The author William Faulkner said, “The aim of every artist is to arrest motion, which is life, by artificial means and hold it fixed, so that a hundred years later, when a stranger looks at it, it moves again since it is life.”
At the Blaffer Gallery, the Art Museum of the University of Houston, the walls hold the arrested motion of tragedy, victory, hope and love from the voices and venues that cut across traditional definitions of painting, sculpture or photography.
“We bring in not only Houston artists and not only national artists, but also international artists, upcoming, emerging and underrepresented artists,” said Jeffrey Bowen, Blaffer’s assistant director of external affairs. “Blaffer serves as a fulcrum between the university and the city of Houston.”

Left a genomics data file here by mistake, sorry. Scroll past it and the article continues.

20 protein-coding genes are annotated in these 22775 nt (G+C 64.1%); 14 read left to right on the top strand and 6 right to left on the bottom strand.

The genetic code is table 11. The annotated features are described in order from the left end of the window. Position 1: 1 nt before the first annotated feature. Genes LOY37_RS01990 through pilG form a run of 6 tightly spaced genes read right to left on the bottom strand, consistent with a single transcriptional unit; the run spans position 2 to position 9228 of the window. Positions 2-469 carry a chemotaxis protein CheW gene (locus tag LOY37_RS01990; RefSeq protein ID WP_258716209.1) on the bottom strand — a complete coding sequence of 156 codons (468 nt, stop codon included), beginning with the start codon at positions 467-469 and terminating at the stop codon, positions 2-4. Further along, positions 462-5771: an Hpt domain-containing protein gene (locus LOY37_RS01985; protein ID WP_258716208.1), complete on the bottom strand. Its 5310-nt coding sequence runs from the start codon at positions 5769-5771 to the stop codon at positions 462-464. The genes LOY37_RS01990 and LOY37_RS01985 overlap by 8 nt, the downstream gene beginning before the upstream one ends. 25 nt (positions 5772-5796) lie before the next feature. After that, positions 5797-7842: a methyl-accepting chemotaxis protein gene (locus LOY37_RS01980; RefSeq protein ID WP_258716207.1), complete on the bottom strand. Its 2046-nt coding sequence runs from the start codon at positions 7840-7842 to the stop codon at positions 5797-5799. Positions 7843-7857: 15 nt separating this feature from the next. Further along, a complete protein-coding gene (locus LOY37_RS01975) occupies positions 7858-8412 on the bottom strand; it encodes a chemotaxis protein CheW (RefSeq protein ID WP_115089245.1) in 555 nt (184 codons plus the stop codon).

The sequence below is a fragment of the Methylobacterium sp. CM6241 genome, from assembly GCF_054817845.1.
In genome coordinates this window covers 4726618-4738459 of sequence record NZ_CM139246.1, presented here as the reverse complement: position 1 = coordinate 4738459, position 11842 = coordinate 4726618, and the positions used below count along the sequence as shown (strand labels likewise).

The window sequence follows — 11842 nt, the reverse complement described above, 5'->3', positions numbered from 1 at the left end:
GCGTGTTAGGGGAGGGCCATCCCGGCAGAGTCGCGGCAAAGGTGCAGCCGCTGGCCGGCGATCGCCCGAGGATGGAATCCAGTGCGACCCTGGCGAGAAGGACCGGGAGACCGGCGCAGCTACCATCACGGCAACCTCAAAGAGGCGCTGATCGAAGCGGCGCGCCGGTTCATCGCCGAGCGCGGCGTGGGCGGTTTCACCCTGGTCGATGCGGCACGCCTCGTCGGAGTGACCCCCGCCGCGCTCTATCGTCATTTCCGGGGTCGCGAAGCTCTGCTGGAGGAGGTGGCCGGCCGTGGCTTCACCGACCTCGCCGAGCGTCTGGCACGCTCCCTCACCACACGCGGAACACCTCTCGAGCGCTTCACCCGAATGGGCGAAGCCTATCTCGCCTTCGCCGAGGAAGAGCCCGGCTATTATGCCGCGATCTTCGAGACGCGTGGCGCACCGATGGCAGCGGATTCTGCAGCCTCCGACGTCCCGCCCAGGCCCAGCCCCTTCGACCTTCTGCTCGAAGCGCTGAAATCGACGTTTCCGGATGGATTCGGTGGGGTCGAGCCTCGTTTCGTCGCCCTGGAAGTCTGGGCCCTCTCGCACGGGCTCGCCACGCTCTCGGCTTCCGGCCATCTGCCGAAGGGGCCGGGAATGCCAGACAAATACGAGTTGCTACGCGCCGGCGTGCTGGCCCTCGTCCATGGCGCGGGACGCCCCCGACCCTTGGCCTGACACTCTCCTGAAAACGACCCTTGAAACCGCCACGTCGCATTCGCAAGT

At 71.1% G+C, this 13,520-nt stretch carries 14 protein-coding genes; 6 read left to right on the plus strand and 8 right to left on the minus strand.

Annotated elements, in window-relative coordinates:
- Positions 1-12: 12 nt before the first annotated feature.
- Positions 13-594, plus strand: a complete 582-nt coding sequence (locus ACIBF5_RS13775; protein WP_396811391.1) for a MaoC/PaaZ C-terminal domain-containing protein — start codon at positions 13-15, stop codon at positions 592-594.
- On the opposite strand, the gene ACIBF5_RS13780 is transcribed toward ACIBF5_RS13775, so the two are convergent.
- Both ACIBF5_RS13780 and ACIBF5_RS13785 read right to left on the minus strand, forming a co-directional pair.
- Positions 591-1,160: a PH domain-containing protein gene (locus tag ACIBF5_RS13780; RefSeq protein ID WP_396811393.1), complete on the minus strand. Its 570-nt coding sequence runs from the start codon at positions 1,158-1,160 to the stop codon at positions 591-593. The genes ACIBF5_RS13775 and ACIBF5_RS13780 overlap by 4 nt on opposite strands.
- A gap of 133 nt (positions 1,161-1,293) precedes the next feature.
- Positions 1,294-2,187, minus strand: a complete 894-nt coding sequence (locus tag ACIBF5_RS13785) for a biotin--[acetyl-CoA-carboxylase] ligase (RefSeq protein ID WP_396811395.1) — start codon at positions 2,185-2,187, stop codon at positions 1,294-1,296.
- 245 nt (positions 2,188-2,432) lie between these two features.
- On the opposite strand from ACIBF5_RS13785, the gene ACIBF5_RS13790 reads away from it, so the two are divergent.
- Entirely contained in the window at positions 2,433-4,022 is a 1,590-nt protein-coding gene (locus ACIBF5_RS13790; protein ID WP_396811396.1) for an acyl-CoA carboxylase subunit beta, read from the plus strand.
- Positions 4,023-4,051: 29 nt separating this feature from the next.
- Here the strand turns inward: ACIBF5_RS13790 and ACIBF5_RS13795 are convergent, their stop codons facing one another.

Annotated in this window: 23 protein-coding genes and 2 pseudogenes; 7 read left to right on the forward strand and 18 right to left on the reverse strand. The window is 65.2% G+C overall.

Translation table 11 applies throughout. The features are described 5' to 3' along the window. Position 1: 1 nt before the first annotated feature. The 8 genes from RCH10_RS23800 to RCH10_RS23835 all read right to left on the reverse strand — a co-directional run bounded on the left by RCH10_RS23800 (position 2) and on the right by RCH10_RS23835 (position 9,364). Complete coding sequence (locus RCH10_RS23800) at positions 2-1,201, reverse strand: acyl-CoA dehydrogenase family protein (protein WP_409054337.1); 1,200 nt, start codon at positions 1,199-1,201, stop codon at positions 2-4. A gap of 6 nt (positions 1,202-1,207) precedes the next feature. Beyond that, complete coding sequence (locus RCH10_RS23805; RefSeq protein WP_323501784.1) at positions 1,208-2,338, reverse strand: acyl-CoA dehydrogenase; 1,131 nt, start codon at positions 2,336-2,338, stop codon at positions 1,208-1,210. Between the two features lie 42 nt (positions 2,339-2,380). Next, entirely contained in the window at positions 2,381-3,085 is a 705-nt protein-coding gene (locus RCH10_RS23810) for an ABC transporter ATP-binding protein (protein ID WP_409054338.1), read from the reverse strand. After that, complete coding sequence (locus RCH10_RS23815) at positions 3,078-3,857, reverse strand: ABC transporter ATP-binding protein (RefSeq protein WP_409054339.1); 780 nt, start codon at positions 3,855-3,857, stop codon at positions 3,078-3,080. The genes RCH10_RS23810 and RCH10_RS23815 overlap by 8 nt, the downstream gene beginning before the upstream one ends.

The gallery, named in 1973 for Houston philanthropist and art collector Sarah Campbell Blaffer, hosts the famous, infamous and unknown. Artists such as Texas artist Michael Tracy, Frida Kahlo, Julian Schnabel and Chuck Close have been exhibited at Blaffer. Close, the famed photographer, exhibited his printmaking work, which included the various stages of his prints.
“The show was so successful it traveled all the way to the Metropolitan Museum of Art,” Bowen said. “Something that we’re very proud of to say is that this little, tiny museum in Houston, Texas made it all the way to New York City.”
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